The Department of Labor issued guidance April 7 to help employers comply with the new COBRA premium subsidy provisions of the recently-enacted American Rescue Plan Act. For periods of coverage from April 1 through Sept. 30, certain COBRA participants and their covered dependents are entitled to subsidized continuation coverage under both federal COBRA and state “mini-COBRA.” Employers (or insurers in the case of mini-COBRA) will recoup these premium advances through a refundable employment tax credit.

The premium subsidy covers 100% of the cost of coverage and applies to major medical, dental and vision plans offered by employers but not to flexible spending accounts. Employers will also have to meet certain notice requirements for eligible former employees.

Eligibility

Plan participants are eligible if they meet these three conditions:

  • Lose coverage due to an involuntary termination (other than for gross misconduct) or due to a reduction in hours
  • Elect COBRA continuation coverage for the period from April 1 through Sept. 30
  • Are not eligible for Medicare or another group health plan

This may include employees whose service ended before April 1 but who have not exhausted their COBRA eligibility. These earlier-eligible employees have a special COBRA re-election opportunity that applies both to individuals who did not make a COBRA election and to those who let their coverage lapse before the end of the maximum period.

Employers should take care in determining whether an employee whose hours have been reduced is entitled to the subsidy. A reduction in hours does not need to be involuntary to trigger the premium subsidy.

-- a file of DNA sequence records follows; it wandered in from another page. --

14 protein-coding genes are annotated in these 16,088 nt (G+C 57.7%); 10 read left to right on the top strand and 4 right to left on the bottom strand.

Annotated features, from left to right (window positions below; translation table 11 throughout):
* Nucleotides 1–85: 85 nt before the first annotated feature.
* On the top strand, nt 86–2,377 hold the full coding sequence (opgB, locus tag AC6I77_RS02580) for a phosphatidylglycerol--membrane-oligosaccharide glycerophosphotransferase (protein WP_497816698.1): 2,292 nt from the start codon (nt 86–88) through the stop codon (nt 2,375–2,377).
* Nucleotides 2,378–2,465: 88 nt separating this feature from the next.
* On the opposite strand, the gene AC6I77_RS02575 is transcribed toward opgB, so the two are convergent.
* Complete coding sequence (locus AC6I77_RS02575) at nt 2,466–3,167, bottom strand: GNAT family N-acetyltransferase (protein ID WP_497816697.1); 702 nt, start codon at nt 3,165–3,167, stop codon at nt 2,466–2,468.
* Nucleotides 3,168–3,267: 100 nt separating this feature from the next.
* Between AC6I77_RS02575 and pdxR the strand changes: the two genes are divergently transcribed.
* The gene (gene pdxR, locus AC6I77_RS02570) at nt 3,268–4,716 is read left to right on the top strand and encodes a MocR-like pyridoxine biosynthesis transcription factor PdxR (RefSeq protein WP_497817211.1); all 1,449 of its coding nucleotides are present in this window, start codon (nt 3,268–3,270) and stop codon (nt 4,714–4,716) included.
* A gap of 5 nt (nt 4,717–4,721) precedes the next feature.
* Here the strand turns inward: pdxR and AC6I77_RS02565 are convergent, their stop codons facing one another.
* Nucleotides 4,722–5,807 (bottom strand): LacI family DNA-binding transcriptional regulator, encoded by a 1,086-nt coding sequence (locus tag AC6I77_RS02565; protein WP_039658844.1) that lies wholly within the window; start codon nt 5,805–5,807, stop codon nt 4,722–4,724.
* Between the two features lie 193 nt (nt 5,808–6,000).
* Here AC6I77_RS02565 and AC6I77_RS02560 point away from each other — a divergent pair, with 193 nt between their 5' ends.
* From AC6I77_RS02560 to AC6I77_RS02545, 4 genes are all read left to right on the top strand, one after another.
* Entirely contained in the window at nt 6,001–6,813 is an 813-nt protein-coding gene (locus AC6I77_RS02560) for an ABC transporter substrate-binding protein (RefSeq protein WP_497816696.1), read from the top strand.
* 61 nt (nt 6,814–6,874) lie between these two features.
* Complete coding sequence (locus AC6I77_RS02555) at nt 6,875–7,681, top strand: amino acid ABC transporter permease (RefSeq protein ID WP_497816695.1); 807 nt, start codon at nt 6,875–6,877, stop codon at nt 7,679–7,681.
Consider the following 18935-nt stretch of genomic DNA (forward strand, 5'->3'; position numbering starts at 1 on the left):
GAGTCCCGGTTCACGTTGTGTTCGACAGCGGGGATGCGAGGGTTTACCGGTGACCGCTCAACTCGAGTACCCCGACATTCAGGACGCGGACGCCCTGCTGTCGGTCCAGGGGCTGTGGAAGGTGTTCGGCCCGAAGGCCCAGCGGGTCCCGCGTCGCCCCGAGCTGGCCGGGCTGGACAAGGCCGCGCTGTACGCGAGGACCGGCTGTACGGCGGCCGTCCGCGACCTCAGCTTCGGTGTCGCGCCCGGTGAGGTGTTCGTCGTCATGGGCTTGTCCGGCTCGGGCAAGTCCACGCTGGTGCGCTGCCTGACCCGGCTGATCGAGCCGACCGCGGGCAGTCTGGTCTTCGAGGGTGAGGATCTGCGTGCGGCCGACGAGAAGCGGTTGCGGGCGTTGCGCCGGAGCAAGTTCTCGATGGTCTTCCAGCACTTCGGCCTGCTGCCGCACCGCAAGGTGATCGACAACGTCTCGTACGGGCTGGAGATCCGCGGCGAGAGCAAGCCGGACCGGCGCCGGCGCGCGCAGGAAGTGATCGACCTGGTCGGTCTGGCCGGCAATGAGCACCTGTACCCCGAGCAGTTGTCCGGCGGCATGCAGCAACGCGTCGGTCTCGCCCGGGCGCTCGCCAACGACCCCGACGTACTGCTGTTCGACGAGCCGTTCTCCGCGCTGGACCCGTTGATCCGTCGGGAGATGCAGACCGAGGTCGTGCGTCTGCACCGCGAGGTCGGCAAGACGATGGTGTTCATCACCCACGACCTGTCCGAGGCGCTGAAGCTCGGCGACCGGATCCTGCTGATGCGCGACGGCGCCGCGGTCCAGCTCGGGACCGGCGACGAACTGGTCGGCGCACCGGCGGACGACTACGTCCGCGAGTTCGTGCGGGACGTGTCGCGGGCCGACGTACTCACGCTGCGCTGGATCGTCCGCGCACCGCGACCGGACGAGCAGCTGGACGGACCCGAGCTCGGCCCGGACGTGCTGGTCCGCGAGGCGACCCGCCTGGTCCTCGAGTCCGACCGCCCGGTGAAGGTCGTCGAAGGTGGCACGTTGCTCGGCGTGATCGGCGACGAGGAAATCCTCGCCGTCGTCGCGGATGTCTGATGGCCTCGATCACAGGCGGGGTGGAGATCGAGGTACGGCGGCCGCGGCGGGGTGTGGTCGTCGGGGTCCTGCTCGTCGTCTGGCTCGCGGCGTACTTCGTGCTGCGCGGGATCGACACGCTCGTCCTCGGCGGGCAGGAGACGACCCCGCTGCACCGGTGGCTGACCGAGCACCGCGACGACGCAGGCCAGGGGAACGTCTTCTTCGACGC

Subsidy Length

The subsidy is available through Sept. 30. However, the subsidy will end earlier if the individual reaches the end of the maximum coverage period under COBRA or becomes eligible for Medicare or another group health plan. Unlike the ordinary COBRA rules, which require actual enrollment, eligibility for Medicare or another group health is enough to end entitlement to the premium subsidy.

Notice and Election Requirements

By May 31, employers must provide notice of the subsidy and the special re-election right to participants who lost coverage as a result of an involuntary termination or reduction in hours before April 1, if still within the 18-month COBRA period. This special re-election right does not apply to participants covered by state mini-COBRA.

Employees who lose coverage as a result of an involuntary termination or a reduction in hours after April 1 must receive notice of the subsidy either as part of their regular COBRA election packet or, if separately, within the regular COBRA notice time period. In addition, any COBRA-covered participant whose subsidy will expire before Sept. 30 must receive a notice between 15 and 45 days before the expiration date. The DOL provides model notices on its website.

Once informed of the right to the premium subsidy, eligible individuals have 60 days from the date of the notice to elect COBRA in order to receive the subsidy, which will be retroactive to the date the individual lost coverage or April 1, if later. The notice and election periods for the subsidy are not affected by the one-year deadline extensions authorized by the DOL due to COVID-19. Thus, both plans and participants must strictly comply with these notice periods.

Tax Credits

The IRS has not yet issued guidance on the method for recoupment of the premium advance. However, the statute provides that the premium advance will be reimbursed through a refundable credit against Medicare payroll taxes. The credit may be claimed by the entity to whom the COBRA premiums are payable. Generally, for self-insured plans and insured plans subject to federal COBRA, the employer will receive the tax credit. For insured plans not subject to COBRA or other plans subject to state continuation coverage, the insurer will receive the credit.